Being one generation away from an agrarian Punjabi village, I was deeply interested in how Cecily Nicholson’s exploration of her relationship with agriculture both as part of her rural past and her work in the present would manifest; and what inter-laced themes were deployed in the writing.
Cecily Nicholson’s most recent collection of poems – Harrowings – is a meditation of Nicholson’s earlier memories of childhood living in the rural belt of Ontario and the documented story of Black Agrarianism in post Slavery times. This meditation is a linking of the lyrical to concrete poems that span across the page and over three sections to the collection. The fragmentary nature of the poems serves the intent to present a life of fragmentary experiences since childhood and in exploring her relationship to land. Agricultural work is explored through this collection from a lens of land sovereignty, agricultural production as a colonial act, and the colonizing impact of farming as an act of colonial ownership through many generations. Parallel to this is Nicholson’s exploration of black post slavery life involved in farming, thus creating a tension to this work that is palpable.
In the first section and first poem we enter into an ekphrastic poem exploring through language the primacy of how agricultural production is shared and consumed in verses
to not solely succumb to logics of land/crop/harvest
as required by institutions of slavery and capital
One of the phrases that emerge earlier in this work is the line “history as decomposition”; exposing the documented history of colonial progression as a kind of rotting of the soil or it’s fertility to grow.
The poet addresses her own place as an advocate in this capitalist landscape:
I can feel my place in extraction
Hear how to centre / how hard to decentre
Here we find the tensions again of how the poet both lives within the context of extractive farming and the challenge of decentring the prevailing bucolic narrative of agrarian culture as a white settler enterprise.
Frederick Douglass, the great abolitionist orator and leader of the anti-slavery movement in the USA, is cited throughout this collection as a both a beacon for emancipatory thinking, but also again the tension of settler agrarianism that Nicholson considers in her writing, cited throughout this collection and in her own words in the prose poem: “I reflect further on fugitivity of that time, and upon life in the near aftermath of slavery as the dominion of Canada formed. The language of logics of farm stem from structures of settler colonialism even if they embody emancipatory practices. This makes for complicated dreams;” and it is from these complicated dreams that Nicholson explores themes through Harrowings.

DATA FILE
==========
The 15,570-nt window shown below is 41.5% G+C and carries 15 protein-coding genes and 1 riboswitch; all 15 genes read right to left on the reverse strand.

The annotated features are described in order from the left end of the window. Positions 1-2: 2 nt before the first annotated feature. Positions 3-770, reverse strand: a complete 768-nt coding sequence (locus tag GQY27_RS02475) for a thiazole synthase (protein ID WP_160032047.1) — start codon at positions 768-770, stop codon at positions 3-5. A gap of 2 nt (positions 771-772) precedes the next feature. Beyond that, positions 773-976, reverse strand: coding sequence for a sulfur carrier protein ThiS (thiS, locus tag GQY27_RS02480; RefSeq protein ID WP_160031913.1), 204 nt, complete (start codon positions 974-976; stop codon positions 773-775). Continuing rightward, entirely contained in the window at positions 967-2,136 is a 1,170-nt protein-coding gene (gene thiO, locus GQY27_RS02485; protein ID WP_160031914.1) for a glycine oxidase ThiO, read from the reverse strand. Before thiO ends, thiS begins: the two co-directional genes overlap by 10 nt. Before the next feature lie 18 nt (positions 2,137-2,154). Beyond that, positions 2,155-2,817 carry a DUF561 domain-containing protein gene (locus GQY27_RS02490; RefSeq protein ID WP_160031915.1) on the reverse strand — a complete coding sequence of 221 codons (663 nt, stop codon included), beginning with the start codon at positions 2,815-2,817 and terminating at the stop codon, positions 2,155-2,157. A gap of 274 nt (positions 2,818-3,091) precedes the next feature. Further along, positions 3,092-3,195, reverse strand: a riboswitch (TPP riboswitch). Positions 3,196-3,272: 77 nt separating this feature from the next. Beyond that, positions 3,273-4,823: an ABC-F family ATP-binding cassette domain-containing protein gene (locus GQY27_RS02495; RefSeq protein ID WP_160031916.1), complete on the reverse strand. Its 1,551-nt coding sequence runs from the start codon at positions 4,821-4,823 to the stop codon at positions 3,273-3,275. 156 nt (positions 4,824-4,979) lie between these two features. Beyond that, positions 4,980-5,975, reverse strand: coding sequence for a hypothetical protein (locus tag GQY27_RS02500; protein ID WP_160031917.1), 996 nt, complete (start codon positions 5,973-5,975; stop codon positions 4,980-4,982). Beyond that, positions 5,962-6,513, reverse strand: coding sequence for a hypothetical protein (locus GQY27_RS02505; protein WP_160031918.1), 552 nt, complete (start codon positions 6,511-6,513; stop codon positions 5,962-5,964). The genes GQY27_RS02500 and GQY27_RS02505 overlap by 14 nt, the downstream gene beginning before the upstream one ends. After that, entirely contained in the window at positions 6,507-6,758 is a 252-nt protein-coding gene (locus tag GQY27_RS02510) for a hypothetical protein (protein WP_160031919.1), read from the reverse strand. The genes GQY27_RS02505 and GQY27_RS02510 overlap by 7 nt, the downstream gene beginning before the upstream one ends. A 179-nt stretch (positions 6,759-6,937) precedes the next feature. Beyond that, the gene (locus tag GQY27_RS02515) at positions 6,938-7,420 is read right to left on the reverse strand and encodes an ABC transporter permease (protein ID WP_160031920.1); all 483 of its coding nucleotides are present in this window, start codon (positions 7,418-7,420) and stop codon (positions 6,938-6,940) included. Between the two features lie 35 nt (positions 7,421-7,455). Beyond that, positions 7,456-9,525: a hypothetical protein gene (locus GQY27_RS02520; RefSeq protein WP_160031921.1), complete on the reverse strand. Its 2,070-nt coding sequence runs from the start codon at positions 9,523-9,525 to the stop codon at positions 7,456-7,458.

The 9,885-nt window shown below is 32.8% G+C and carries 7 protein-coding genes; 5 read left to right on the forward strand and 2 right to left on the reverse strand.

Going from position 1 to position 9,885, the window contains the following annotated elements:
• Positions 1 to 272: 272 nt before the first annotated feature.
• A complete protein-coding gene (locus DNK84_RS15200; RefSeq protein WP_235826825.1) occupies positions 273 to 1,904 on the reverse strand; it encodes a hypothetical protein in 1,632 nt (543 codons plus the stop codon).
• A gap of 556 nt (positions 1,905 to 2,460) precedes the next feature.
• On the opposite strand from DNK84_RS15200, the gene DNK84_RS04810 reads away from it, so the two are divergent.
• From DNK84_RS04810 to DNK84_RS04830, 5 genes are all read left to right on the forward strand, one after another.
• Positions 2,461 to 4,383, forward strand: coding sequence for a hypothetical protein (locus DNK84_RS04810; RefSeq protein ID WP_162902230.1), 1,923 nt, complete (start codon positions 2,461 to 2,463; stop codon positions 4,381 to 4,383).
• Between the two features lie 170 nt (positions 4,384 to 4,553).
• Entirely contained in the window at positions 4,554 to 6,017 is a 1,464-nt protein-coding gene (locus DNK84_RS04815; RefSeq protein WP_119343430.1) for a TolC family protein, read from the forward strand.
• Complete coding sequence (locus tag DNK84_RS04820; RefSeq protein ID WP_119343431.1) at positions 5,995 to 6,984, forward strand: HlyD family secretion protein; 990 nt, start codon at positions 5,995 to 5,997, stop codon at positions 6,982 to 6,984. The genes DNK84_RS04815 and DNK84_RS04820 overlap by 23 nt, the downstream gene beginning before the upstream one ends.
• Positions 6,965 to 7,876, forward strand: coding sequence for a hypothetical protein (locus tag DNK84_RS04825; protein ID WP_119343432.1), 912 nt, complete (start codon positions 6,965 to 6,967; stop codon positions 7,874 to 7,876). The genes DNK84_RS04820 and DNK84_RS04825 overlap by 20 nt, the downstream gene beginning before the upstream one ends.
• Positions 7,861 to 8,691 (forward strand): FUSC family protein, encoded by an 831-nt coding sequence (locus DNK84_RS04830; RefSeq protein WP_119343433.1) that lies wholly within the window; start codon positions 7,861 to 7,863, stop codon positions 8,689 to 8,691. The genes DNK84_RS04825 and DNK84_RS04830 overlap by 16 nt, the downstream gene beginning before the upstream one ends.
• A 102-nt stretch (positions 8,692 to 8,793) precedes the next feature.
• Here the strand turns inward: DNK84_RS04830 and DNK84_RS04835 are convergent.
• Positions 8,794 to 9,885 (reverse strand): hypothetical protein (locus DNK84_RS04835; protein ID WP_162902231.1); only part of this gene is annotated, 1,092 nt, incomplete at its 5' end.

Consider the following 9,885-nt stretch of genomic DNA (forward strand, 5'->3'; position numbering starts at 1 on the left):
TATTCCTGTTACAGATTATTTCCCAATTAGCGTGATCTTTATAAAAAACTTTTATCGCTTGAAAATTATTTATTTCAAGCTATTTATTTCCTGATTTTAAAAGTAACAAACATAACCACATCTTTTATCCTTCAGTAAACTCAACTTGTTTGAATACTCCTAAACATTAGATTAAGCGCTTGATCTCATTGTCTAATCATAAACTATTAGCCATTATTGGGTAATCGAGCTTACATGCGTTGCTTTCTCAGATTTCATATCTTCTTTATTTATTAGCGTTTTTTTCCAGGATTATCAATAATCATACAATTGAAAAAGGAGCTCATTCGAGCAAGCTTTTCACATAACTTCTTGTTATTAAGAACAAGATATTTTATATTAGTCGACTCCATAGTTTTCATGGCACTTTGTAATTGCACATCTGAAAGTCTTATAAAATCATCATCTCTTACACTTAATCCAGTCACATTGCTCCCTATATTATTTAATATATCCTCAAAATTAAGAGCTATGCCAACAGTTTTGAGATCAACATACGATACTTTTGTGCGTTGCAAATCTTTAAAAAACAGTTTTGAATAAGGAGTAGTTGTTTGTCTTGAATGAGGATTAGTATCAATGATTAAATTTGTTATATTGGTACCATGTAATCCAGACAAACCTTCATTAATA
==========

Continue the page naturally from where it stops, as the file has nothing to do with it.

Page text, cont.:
In the section Well black on the nether side, it will remain we are provided with short bursts of autobiographical poems where there is some window into her youth both on a farm and as “ward youth intermittently involved in state care that cared less…”.
There are so many pithy phrases incorporated into this collection, that are both memorable and stick to one’s memory, such as “after-carceral/end of days stitch together the sewn and sung drums reconstructed”; or, “seeding sovereignty”. A master of language construction, Nicholson consistently writes memorable poetic language throughout this collection.
In homage to the Punjab Farmer’s Revolt during 2020-21, Nicholson iterates the famous saying “kisan-mazdoor ekta zindabad”, which translates to ”Long Live Farmer-Labour Unity”, followed by another agrarian movement – Food For Spirit. By linking these two movements, Nicholson builds solidarity and community across ethnocultural communities to demonstrate the spirit and power of what a peoples’ movement can do.
Creating community extends the poetic flow of this collection where we finally arrive at the crux of Nicholson’s collection on page 90 – “Let our emigrants so abolutionize and strengthen neighbouring positions/as to promote the prosperity and harmony as a whole.” And as a testament to the hard labour of farming on page 92, Nicholson utilizes these moments of oratory to foreground her hope for how the reader accepts this book, through an act of community and solidarity.
The works cited in this collection are a rich archive of critical and creative thinking of how emancipated black settlers worked the land in Canada amidst very difficult circumstances. By bringing forward this archival record, Nicholson brings both legitimacy to the words and showcases the strong foundation from which her work emanates.
Harrowings is a must-read collection of work for those who are interested in reading a creative account of the long historic path of black agrarianism in Canada and other sites closer to the Ontario border such as Detroit. Nicholson has provided powerful lyric-based poems that also have the sparseness of current literary approaches. Nicholson’s slow, meditative pace of poetry provides the reader a window into learning more about this area of study, while evoking memorable and beautiful descriptions of the subjects she writes about.